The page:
In another lifeline, some of us moonlight as sports bloggers. So we recently received a copy of "Those Guys Have All the Fun", the oral history of ESPN. Presumably, we were supposed to review the tome in our other publication, but the subject matter did not exactly mesh. So here we are, discussing the book here. It's the least we could do.
"Those Guys Have All the Fun" will always draw comparisons to the other oral history from James Miller and Tom Shales, "Live from New York: An Uncensored History of Saturday Night Live". Unfortunately, while the latter is a lively romp, "Those Guys" is a 700-page bore in dire need of an editor.
And we're not just talking about passages that are repeated word-for-word. We're talking about pages and pages of minutia that are of little interest to the general reader. We might not be the exact target audience, but we did spend a large chunk of the last 20 years watching ESPN. Many of the talking heads in the book went right over our head. Who is this? And this is interesting... why?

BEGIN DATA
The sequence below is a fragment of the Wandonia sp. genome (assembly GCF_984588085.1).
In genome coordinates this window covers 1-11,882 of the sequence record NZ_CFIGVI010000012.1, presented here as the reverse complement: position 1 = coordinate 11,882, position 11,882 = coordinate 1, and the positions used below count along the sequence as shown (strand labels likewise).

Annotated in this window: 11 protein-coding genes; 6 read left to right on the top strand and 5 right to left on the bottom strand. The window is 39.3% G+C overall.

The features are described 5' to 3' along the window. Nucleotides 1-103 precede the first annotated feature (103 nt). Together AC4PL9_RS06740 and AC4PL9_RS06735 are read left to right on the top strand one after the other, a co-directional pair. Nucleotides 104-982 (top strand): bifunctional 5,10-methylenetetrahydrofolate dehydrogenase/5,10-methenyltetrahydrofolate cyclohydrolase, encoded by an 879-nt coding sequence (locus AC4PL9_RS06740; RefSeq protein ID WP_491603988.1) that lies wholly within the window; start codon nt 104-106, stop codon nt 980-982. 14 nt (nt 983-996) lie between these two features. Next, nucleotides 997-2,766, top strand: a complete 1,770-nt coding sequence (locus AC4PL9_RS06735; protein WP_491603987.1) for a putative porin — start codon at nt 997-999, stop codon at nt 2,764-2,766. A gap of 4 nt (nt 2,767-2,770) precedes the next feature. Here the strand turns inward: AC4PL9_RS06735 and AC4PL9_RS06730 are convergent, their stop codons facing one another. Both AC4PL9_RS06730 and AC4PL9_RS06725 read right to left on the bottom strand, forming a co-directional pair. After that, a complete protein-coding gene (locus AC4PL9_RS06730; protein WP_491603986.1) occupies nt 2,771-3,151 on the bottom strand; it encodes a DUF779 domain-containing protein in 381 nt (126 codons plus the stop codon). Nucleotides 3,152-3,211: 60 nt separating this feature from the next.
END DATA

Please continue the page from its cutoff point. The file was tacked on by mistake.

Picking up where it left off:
Miller and Shales often fail to put the situation into context; the talking head might reference an incident that they assume to be common knowledge, but one that is lost on the reader who is not entirely plugged in to the world of ESPN. There are some interesting passages, don't get us wrong, especially on the Dan Patrick / Keith Olbermann era, but those are far and between. And while a the whole journey from humble beginnings as a Connecticut cable station to the "worldwide leader in sports" could have been fascinating, "Those Guys" traps it in a cacophony of monotonous voices.
But at least it confirmed that Charley Steiner is Jewish.